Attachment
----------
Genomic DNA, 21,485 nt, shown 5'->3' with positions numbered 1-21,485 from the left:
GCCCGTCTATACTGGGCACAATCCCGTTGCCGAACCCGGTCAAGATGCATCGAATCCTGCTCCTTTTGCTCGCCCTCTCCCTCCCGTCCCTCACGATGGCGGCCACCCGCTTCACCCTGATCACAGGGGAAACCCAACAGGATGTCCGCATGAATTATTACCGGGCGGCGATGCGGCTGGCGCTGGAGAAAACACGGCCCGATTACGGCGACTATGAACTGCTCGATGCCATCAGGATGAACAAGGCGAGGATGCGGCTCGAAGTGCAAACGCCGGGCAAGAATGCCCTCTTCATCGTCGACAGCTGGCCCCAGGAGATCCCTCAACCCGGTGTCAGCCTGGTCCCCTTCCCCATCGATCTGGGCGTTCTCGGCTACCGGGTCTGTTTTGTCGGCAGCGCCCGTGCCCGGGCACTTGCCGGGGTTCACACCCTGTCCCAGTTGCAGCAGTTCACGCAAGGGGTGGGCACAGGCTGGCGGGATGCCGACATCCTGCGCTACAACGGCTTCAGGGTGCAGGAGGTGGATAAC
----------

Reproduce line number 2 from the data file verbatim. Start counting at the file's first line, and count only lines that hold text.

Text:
GCCCGTCTATACTGGGCACAATCCCGTTGCCGAACCCGGTCAAGATGCATCGAATCCTGCTCCTTTTGCTCGCCCTCTCCCTCCCGTCCCTCACGATGGCGGCCACCCGCTTCACCCTGATCACAGGGGAAACCCAACAGGATGTCCGCATGAATTATTACCGGGCGGCGATGCGGCTGGCGCTGGAGAAAACACGGCCCGATTACGGCGACTATGAACTGCTCGATGCCATCAGGATGAACAAGGCGAGGATGCGGCTCGAAGTGCAAACGCCGGGCAAGAATGCCCTCTTCATCGTCGACAGCTGGCCCCAGGAGATCCCTCAACCCGGTGTCAGCCTGGTCCCCTTCCCCATCGATCTGGGCGTTCTCGGCTACCGGGTCTGTTTTGTCGGCAGCGCCCGTGCCCGGGCACTTGCCGGGGTTCACACCCTGTCCCAGTTGCAGCAGTTCACGCAAGGGGTGGGCACAGGCTGGCGGGATGCCGACATCCTGCGCTACAACGGCTTCAGGGTGCAGGAGGTGGATAAC